Finnish Immigration Concerns


These people are a security risk, and those who hide them are, in my opinion, committing a crime, a crime against the civil society. If any of their muslim settlers commit a crime, they should be charged as well.

Underground network takes to hiding rejected asylum seekers in their homes

Recent figures show that close to three-quarters of the asylum applicants that entered Finland since August 2015 are now being rejected. Not all of those who are turned down are leaving the country, however, as some are choosing to disappear off the radar instead. Yle met with members of a new makeshift underground network in Finland that is hiding the rejected applicants in their homes.

Sisäpihan piikkilanka-aitaa.

Some asylum seekers to Finland are housed at the detention centre in the Metsälä district of Helsinki, where they are denied freedom of movement. Image: Kalevi Rytkölä / Yle

Private individuals in Finland have begun taking in asylum seekers who have received a negative residence permit decision.

The Finnish Broadcasting Company Yle recently became aware of a group of 20 Finnish residents that is currently harbouring 5 asylum seekers the Finnish Immigration Service has rejected. The persons in the network wished to remain anonymous.

“Every day there are more people in need of a place to hide. We have compiled a list of contact persons that are ready to offer accommodation to people facing deportation. We also direct people to parishes because the church has money to feed them,” said one activist.

Concerned residents began to hide the unsuccessful asylum seekers in their homes after the Finnish Immigration Service began accelerating its asylum processing times in late May-early June. This is when the authority began to churn out negative decisions at a more rapid rate.

Not a crime

Offering an individual who has been denied asylum accommodation in one’s home is not considered a crime in Finland.

Many of the people who received a negative decision escape their reception centre to keep out of the reach of police. They want to stay in Finland even if they aren’t granted a residence permit or asylum.

In May the National Bureau of Investigation told the media channel MTV that 2,500 asylum seekers were missing from Finland’s reception centres, adding that it considered the missing people a security threat.

The activists interviewed by Yle say they wish to prevent and slow the deportations of rejected asylum seekers from Afghanistan, Syria and Iraq, as they believe the lives of the persons in question would be at risk in their home countries.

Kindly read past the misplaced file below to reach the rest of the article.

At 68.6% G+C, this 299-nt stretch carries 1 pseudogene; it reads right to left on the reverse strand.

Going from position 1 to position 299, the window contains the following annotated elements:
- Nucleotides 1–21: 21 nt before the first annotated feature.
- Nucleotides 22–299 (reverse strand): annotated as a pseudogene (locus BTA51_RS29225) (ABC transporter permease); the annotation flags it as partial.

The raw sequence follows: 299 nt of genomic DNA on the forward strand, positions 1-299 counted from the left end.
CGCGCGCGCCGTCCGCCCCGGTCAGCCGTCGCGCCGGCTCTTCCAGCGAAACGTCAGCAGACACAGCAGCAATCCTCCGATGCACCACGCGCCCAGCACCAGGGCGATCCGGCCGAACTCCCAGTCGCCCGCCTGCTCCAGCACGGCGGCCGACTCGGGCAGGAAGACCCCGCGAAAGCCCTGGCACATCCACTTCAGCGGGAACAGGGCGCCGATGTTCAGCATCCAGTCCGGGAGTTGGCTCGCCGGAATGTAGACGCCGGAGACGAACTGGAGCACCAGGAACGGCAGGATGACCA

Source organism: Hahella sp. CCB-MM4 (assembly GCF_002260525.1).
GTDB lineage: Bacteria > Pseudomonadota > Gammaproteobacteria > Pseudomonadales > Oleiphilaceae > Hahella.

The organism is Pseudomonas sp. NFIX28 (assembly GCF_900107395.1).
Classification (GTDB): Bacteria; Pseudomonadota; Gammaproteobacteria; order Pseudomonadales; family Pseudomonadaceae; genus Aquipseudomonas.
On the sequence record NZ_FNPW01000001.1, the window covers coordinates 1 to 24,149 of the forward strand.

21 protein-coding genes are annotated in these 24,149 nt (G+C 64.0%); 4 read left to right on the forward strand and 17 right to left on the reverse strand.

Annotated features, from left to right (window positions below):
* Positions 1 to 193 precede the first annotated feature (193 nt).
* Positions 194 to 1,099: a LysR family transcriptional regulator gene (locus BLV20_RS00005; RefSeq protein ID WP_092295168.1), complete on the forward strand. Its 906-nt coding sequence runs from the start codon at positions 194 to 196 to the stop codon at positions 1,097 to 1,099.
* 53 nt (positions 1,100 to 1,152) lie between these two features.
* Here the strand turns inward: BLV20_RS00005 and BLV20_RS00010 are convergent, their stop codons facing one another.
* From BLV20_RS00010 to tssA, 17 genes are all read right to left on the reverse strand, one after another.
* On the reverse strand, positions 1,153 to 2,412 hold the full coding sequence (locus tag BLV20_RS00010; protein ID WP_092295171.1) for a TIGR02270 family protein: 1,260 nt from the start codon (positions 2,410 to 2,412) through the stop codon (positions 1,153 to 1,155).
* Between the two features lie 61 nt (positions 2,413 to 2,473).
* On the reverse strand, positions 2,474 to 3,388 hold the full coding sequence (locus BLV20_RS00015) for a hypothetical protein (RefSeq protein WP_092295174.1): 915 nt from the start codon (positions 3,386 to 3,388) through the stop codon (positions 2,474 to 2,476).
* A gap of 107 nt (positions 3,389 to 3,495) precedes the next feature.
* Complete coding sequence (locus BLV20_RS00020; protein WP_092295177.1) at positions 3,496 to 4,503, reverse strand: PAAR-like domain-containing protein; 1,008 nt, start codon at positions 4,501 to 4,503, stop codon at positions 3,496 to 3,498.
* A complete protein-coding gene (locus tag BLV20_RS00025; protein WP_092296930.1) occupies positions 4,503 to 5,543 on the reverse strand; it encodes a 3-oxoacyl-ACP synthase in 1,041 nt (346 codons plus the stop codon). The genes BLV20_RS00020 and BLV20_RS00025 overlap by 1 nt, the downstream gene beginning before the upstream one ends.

Director of the Immigration Service’s Asylum Unit Esko Repo said it is no use hiding people.

“They have to come forward at some point,” he says.

Stripped of their rights

The activists also point to Finland’s efforts this spring to undermine the human rights of asylum seekers with changes to Finnish law.

The country’s Chancellor of Justice Jaakko Jonkka and the Parliamentary Ombudsman Petri Jääskeläinen both expressed their concern about the state of asylum seekers’ legal protection when the changes were proposed.

In order to expedite the asylum process, the government proposed at the start of the year, for example, that the deadline for appeals be shortened from 30 days to 14, and legal advisory services only be offered free of charge if there were ”special pressing reasons”.

Jonkka pointed out at the time that every asylum seeker needs advice, if only for language reasons, and that the shorter appeal period may not conform with international standards for a state that claims to observe the rule of law.

Network provides legal aid

The underground network has contacts with lawyers who help to file appeals and submit applications for a standstill of the deportation. In cases where the Dublin Regulation applies, the appeals must be submitted as quickly as possible. In Finland, the administrative court system is the authority that hears appeals regarding asylum rejections.

“Finland’s tightened laws against foreigners and fast-track deportations are in direct opposition to constitutional law or our international obligations. The Finnish Constitution stipulates that all people are equal before the law, but at this moment, asylum seekers are not given equal treatment,” said an underground activist who preferred to stay nameless.

2,500 asylum seekers missing

Finnish police on the street are not known to be actively looking for asylum seekers who have disappeared from the reception centres. Officers may ask random people to show them a form of identification, but unless the people in hiding commit a crime, they are hard to find.

The activists in the underground network said they are contacted daily by other private residents of Finland who are willing to help and/or hide the growing number of asylum seekers who are now being turned away by the immigration authorities.

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